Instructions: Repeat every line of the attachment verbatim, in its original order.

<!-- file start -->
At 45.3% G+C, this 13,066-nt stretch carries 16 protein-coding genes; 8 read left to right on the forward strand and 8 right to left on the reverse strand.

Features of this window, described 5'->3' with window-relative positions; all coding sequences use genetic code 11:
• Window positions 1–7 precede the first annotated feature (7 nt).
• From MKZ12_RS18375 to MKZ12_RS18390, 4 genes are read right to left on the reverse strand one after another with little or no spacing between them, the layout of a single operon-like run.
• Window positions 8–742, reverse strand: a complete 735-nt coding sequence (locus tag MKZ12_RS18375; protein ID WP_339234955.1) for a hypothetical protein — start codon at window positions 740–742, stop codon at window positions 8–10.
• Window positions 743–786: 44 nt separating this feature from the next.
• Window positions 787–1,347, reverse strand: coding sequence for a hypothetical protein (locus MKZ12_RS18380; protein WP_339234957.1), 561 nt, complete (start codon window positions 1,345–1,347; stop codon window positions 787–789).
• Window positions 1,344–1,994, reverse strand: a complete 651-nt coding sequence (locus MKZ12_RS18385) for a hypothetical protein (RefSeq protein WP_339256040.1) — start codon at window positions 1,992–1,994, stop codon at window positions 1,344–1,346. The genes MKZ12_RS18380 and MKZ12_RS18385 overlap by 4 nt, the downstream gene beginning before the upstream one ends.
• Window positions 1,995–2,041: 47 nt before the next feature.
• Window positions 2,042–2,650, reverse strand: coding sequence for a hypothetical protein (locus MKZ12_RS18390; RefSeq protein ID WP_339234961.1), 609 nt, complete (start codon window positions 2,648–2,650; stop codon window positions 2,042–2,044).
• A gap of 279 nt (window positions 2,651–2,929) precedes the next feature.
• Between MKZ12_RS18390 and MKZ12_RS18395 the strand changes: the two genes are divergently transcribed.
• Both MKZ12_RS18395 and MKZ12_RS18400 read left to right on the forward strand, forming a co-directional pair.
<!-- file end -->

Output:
At 45.3% G+C, this 13,066-nt stretch carries 16 protein-coding genes; 8 read left to right on the forward strand and 8 right to left on the reverse strand.

Features of this window, described 5'->3' with window-relative positions; all coding sequences use genetic code 11:
• Window positions 1–7 precede the first annotated feature (7 nt).
• From MKZ12_RS18375 to MKZ12_RS18390, 4 genes are read right to left on the reverse strand one after another with little or no spacing between them, the layout of a single operon-like run.
• Window positions 8–742, reverse strand: a complete 735-nt coding sequence (locus tag MKZ12_RS18375; protein ID WP_339234955.1) for a hypothetical protein — start codon at window positions 740–742, stop codon at window positions 8–10.
• Window positions 743–786: 44 nt separating this feature from the next.
• Window positions 787–1,347, reverse strand: coding sequence for a hypothetical protein (locus MKZ12_RS18380; protein WP_339234957.1), 561 nt, complete (start codon window positions 1,345–1,347; stop codon window positions 787–789).
• Window positions 1,344–1,994, reverse strand: a complete 651-nt coding sequence (locus MKZ12_RS18385) for a hypothetical protein (RefSeq protein WP_339256040.1) — start codon at window positions 1,992–1,994, stop codon at window positions 1,344–1,346. The genes MKZ12_RS18380 and MKZ12_RS18385 overlap by 4 nt, the downstream gene beginning before the upstream one ends.
• Window positions 1,995–2,041: 47 nt before the next feature.
• Window positions 2,042–2,650, reverse strand: coding sequence for a hypothetical protein (locus MKZ12_RS18390; RefSeq protein ID WP_339234961.1), 609 nt, complete (start codon window positions 2,648–2,650; stop codon window positions 2,042–2,044).
• A gap of 279 nt (window positions 2,651–2,929) precedes the next feature.
• Between MKZ12_RS18390 and MKZ12_RS18395 the strand changes: the two genes are divergently transcribed.
• Both MKZ12_RS18395 and MKZ12_RS18400 read left to right on the forward strand, forming a co-directional pair.